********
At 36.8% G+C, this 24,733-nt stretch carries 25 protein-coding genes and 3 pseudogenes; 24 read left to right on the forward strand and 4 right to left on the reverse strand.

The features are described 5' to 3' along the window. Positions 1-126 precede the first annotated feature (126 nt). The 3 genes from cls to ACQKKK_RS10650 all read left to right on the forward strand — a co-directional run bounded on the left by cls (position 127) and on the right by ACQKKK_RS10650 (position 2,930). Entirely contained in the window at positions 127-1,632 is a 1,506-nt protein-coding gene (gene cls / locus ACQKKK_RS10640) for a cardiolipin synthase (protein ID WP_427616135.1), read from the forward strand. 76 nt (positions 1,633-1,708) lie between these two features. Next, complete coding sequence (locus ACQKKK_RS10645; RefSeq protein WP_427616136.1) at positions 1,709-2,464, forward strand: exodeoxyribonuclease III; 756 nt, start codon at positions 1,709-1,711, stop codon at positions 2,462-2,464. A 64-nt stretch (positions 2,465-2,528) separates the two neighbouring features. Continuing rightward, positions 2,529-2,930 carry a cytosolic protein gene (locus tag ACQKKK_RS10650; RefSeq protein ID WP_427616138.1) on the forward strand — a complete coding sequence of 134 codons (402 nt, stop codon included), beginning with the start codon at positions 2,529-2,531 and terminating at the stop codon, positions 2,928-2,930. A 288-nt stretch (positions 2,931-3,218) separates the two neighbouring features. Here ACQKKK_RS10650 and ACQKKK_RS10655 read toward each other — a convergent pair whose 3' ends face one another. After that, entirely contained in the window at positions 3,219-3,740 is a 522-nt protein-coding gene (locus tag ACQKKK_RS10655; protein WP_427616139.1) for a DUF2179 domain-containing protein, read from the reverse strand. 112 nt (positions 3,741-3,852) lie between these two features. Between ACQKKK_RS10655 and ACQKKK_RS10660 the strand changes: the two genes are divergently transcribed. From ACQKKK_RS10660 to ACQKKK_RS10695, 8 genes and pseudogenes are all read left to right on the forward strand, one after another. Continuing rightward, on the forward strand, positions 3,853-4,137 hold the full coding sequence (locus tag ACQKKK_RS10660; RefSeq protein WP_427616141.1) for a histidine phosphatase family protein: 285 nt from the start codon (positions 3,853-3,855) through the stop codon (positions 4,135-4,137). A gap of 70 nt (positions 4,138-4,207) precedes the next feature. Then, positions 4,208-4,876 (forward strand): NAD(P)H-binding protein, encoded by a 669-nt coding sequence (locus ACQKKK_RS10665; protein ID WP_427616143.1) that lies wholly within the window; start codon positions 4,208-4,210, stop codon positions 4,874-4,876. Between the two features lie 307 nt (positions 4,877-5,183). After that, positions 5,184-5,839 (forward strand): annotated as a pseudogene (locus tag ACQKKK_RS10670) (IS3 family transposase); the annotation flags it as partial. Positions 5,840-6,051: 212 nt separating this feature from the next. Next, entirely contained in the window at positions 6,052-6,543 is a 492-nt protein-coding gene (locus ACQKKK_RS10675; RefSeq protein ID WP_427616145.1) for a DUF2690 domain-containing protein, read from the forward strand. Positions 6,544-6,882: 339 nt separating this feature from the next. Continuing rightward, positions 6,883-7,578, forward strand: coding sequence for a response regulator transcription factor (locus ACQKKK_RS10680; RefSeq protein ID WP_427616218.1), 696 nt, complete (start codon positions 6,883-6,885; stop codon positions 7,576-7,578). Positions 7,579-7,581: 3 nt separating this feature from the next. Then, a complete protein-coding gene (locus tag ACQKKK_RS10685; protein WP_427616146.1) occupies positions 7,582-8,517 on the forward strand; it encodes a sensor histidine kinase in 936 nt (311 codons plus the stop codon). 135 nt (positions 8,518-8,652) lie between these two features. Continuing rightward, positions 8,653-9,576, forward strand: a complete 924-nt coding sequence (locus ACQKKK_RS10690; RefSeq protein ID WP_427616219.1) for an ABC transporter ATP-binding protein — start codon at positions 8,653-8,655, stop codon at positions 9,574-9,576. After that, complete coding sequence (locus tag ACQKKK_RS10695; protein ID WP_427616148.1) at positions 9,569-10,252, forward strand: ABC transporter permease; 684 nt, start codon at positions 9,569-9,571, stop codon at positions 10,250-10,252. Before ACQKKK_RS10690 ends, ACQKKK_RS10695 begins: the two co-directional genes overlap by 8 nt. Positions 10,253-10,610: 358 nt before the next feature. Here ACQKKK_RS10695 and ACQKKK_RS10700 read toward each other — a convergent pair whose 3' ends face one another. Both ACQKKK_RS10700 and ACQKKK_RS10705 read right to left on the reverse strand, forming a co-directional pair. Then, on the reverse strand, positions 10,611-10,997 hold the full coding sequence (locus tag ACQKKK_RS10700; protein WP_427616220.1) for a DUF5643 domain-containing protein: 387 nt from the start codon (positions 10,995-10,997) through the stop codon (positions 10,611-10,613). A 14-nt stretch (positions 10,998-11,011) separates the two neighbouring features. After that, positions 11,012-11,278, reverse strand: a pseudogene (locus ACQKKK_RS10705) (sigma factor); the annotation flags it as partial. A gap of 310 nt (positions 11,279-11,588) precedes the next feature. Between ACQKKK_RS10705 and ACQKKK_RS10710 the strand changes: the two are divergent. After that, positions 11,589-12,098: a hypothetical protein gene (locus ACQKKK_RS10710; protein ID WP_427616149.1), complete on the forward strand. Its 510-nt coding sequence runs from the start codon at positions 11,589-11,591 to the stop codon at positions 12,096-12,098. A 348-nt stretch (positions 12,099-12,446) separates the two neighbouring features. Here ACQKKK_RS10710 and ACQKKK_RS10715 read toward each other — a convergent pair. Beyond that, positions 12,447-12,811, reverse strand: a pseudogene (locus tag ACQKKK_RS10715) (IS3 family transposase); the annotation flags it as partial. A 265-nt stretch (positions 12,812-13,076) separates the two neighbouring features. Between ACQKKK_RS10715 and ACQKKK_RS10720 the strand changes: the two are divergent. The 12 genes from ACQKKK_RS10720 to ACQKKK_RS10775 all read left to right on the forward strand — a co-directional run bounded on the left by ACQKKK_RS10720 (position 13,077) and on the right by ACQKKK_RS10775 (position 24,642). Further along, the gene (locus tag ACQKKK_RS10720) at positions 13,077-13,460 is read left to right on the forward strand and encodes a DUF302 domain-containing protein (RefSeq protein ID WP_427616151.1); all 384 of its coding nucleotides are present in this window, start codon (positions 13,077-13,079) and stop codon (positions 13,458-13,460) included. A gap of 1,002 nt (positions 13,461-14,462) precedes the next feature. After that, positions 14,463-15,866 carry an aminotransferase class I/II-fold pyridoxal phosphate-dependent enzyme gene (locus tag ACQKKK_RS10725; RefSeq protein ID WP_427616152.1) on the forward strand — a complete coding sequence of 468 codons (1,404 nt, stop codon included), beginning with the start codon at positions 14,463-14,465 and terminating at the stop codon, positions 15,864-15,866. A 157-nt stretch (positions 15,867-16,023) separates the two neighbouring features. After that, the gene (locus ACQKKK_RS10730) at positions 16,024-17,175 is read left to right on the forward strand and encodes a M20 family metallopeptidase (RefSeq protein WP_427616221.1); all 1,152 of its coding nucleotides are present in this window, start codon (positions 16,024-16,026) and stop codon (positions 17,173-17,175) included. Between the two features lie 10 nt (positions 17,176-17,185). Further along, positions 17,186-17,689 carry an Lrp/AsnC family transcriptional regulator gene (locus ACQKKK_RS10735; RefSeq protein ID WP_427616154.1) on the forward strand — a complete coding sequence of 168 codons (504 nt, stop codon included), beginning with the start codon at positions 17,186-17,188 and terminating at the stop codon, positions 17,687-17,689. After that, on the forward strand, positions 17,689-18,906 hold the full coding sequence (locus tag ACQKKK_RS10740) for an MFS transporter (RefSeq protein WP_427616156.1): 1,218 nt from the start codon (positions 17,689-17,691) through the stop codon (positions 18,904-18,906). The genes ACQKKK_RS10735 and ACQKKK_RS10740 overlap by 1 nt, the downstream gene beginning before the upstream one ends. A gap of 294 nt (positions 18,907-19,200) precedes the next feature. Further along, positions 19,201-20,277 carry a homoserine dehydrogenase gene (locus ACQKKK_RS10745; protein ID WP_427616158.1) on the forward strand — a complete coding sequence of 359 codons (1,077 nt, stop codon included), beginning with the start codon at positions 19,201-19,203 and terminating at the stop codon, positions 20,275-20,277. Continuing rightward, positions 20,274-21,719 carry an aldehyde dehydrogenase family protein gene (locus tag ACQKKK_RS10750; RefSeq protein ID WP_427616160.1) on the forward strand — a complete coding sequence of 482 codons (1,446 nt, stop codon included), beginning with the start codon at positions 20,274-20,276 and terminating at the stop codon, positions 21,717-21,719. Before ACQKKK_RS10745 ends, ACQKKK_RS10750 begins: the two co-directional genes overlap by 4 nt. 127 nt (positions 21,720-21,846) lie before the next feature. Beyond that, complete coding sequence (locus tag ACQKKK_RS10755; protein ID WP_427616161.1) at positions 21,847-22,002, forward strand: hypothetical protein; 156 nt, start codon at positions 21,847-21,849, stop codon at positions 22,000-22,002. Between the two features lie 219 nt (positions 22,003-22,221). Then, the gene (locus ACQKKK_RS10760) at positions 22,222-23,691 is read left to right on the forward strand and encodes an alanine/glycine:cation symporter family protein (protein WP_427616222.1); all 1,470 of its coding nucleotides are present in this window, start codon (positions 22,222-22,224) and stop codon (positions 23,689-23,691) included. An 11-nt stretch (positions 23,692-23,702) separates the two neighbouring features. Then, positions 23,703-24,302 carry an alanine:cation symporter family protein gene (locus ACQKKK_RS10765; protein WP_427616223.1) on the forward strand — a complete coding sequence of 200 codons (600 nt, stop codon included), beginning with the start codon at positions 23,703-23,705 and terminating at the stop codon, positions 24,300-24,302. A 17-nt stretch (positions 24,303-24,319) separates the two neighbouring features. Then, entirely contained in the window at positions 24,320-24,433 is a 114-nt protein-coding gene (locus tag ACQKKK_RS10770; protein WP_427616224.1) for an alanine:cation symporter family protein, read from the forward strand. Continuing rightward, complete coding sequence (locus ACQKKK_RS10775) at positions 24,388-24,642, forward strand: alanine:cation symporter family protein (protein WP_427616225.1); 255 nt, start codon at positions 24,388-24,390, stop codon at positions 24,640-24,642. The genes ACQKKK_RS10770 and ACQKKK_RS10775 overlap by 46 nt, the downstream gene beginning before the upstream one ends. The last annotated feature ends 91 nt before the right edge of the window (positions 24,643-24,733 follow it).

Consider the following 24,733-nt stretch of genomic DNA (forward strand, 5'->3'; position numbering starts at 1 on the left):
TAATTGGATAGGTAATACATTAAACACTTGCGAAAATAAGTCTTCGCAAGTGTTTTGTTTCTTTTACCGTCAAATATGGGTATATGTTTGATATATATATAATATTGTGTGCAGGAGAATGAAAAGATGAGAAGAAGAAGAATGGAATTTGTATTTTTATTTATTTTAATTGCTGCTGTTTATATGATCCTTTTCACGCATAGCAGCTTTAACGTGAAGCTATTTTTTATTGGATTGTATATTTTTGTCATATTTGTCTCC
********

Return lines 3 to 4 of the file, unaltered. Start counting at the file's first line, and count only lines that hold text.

Consider the following 24,733-nt stretch of genomic DNA (forward strand, 5'->3'; position numbering starts at 1 on the left):
TAATTGGATAGGTAATACATTAAACACTTGCGAAAATAAGTCTTCGCAAGTGTTTTGTTTCTTTTACCGTCAAATATGGGTATATGTTTGATATATATATAATATTGTGTGCAGGAGAATGAAAAGATGAGAAGAAGAAGAATGGAATTTGTATTTTTATTTATTTTAATTGCTGCTGTTTATATGATCCTTTTCACGCATAGCAGCTTTAACGTGAAGCTATTTTTTATTGGATTGTATATTTTTGTCATATTTGTCTCC